the middle of the seventeenth century, but the site was entirely
abandoned by 1735 when the last monks left the monastery in the
Virgin's Fortress or Kizkale.
"Of true Armenian architecture the finest and most characteristic
specimens are to be found in the ruined city of Ani..."
—James Bryce, 1876
In 1905–06, archaeological excavations of the church of Saint
Gregory of King Gagik were undertaken, headed by Nikolai Marr.
In the first half of the 19th century, European travelers discovered
Ani for the outside world, publishing their descriptions in academic
journals and travel accounts. The private buildings were little more
than heaps of stones but grand public buildings and the city's double
wall were preserved and reckoned to present "many points of great
Ohannes Kurkdjian produced stereoscopic
Ani in the 2nd half of the 19th century.
In 1878, the Ottoman Empire's
Kars region—including Ani—was
incorporated into the Russian Empire's Transcaucasian region. In
1892 the first archaeological excavations were conducted at Ani,
sponsored by the
St. Petersburg Academy of Sciences
St. Petersburg Academy of Sciences and supervised by
the Georgian archaeologist and orientalist Nicholas Marr
(1864–1934). Marr's excavations at
Ani resumed in 1904 and continued
yearly until 1917. Large sectors of the city were professionally
excavated, numerous buildings were uncovered and measured, the finds
were studied and published in academic journals, guidebooks for the
monuments and the museum were written, and the whole site was surveyed
for the first time. Emergency repairs were also undertaken on
those buildings that were most at risk of collapse. A museum was
established to house the tens of thousands of items found during the
excavations. This museum was housed in two buildings: the Minuchihr
mosque, and a purpose-built stone building.
neighboring villages and towns also began to visit the city on a
regular basis, and there was even talk by Marr's team of building
a school for educating the local Armenian children, building parks,
and planting trees to beautify the site.
In 1918, during the latter stages of World War I, the armies of the
Ottoman Empire were fighting their way across the territory of the
newly declared Republic of Armenia, capturing
Kars in April 1918. At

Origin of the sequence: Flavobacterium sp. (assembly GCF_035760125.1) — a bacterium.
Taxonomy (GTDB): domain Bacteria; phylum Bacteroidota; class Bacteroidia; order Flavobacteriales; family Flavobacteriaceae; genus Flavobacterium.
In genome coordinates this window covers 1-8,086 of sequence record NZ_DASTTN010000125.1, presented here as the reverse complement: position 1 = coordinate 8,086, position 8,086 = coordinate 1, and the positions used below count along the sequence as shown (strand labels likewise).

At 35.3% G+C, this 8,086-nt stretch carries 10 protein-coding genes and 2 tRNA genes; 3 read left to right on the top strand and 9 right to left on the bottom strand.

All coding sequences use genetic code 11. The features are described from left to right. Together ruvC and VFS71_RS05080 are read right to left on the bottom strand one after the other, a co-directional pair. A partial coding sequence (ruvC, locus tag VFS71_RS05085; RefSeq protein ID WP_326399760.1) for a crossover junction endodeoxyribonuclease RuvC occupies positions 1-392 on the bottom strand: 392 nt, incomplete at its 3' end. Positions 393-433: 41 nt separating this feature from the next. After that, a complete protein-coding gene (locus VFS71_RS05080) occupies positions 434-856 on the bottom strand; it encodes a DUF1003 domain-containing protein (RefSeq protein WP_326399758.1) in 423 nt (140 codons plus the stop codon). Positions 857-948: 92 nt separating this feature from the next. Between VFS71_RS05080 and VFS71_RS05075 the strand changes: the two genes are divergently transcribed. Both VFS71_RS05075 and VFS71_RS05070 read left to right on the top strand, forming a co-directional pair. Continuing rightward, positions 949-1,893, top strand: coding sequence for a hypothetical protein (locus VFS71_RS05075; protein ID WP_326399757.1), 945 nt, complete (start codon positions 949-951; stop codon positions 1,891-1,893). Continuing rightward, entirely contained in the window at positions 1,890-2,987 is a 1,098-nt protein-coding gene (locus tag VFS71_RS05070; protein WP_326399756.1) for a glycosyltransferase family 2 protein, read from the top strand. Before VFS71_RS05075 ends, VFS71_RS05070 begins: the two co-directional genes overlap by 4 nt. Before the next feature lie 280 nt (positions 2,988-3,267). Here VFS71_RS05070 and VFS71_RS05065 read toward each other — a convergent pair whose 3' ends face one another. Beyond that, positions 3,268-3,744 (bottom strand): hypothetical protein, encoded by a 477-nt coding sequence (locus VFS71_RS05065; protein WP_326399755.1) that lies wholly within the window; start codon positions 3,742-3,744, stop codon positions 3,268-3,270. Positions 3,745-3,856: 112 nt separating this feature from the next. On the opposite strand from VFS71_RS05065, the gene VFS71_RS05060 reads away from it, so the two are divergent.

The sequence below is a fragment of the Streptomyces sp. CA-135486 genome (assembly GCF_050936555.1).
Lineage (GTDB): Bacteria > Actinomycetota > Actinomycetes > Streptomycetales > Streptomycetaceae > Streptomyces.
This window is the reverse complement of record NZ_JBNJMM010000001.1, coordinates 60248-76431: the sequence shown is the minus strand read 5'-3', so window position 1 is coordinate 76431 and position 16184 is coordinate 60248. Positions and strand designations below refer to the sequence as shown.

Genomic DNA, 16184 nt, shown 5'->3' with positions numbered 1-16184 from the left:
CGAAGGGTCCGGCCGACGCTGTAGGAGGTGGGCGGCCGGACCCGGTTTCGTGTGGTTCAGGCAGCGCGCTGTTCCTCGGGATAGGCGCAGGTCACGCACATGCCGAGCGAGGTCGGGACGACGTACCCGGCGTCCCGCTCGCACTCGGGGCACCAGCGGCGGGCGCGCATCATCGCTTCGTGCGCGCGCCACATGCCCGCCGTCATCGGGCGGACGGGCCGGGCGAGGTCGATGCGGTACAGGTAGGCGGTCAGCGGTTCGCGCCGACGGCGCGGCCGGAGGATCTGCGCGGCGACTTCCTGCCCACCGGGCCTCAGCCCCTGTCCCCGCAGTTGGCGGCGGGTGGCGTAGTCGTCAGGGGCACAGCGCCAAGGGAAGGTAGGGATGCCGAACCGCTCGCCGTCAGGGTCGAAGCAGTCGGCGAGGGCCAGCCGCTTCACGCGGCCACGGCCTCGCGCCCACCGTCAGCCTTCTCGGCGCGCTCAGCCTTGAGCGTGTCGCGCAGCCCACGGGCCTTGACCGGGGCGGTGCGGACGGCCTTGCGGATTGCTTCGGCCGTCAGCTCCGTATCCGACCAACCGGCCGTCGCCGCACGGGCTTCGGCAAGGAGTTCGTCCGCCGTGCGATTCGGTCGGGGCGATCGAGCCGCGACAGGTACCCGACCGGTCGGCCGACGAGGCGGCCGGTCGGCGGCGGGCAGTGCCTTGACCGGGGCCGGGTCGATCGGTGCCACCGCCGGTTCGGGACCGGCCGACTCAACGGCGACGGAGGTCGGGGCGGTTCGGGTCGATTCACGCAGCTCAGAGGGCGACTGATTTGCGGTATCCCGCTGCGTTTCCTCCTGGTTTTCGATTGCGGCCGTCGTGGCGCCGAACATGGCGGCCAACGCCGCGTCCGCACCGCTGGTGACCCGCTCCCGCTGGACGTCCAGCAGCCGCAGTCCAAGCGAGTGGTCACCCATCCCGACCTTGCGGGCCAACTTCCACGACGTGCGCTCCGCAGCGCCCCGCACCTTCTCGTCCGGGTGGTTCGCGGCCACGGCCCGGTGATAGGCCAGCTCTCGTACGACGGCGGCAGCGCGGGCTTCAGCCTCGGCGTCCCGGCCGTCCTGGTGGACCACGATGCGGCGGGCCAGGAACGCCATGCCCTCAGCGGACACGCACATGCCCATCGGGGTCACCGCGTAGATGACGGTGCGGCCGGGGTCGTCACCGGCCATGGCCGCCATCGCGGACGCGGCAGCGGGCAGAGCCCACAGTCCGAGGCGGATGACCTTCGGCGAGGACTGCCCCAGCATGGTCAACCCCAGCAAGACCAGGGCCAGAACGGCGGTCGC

Ani, attempts were made to evacuate the artifacts contained in the
museum as Turkish soldiers were approaching the site. About 6000 of
the most portable items were removed by archaeologist Ashkharbek
Kalantar, a participant of Marr's excavation campaigns. At the behest
of Joseph Orbeli, the saved items were consolidated into a museum
collection; they are currently part of the collection of Yerevan's
State Museum of Armenian History. Everything that was left behind
was later looted or destroyed. Turkey's surrender at the end of
World War I
World War I led to the restoration of
Ani to Armenian control, but a
resumed offensive against the Armenian Republic in 1920 resulted in
Turkey's recapture of Ani. In 1921 the signing of the Treaty of Kars
formalized the incorporation of the territory containing
Ani into the
Republic of Turkey.
In May 1921, the government minister
Rıza Nur ordered the commander
of the Eastern Front, Kazım Karabekir, for the monuments of
"be wiped off the face of the earth." Karabekir records in his
memoirs that he has vigorously rejected this command and it has never
been carried out, but the wiping-out of all traces of Marr's
excavations and building repairs suggests that the command was
partially carried out.
Today, according to
Lonely Planet and
Frommer's travel guides to
Official permission to visit
Ani is no longer needed. Just go to Ani
and buy a ticket. If you don't have your own car, haggle with a taxi
or minibus driver in
Kars for the round-trip to Ani, perhaps sharing